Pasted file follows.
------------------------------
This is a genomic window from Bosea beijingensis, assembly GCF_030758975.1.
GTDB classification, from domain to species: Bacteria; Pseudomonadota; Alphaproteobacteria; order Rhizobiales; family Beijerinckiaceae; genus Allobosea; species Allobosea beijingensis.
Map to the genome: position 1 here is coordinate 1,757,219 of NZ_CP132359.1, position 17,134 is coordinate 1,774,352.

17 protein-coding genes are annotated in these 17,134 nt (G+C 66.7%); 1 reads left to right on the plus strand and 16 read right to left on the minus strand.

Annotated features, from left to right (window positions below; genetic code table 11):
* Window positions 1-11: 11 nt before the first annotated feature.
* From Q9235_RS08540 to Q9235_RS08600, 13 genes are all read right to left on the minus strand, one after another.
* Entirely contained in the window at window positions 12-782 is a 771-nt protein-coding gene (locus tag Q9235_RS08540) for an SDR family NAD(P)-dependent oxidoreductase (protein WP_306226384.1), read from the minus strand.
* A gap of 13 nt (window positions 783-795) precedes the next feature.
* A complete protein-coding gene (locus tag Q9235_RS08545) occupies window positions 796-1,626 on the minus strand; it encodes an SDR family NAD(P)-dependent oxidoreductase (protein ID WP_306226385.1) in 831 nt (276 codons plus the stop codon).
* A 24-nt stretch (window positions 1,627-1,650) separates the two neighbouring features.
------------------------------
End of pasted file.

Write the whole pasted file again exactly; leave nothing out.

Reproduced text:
This is a genomic window from Bosea beijingensis, assembly GCF_030758975.1.
GTDB classification, from domain to species: Bacteria; Pseudomonadota; Alphaproteobacteria; order Rhizobiales; family Beijerinckiaceae; genus Allobosea; species Allobosea beijingensis.
Map to the genome: position 1 here is coordinate 1,757,219 of NZ_CP132359.1, position 17,134 is coordinate 1,774,352.

17 protein-coding genes are annotated in these 17,134 nt (G+C 66.7%); 1 reads left to right on the plus strand and 16 read right to left on the minus strand.

Annotated features, from left to right (window positions below; genetic code table 11):
* Window positions 1-11: 11 nt before the first annotated feature.
* From Q9235_RS08540 to Q9235_RS08600, 13 genes are all read right to left on the minus strand, one after another.
* Entirely contained in the window at window positions 12-782 is a 771-nt protein-coding gene (locus tag Q9235_RS08540) for an SDR family NAD(P)-dependent oxidoreductase (protein WP_306226384.1), read from the minus strand.
* A gap of 13 nt (window positions 783-795) precedes the next feature.
* A complete protein-coding gene (locus tag Q9235_RS08545) occupies window positions 796-1,626 on the minus strand; it encodes an SDR family NAD(P)-dependent oxidoreductase (protein ID WP_306226385.1) in 831 nt (276 codons plus the stop codon).
* A 24-nt stretch (window positions 1,627-1,650) separates the two neighbouring features.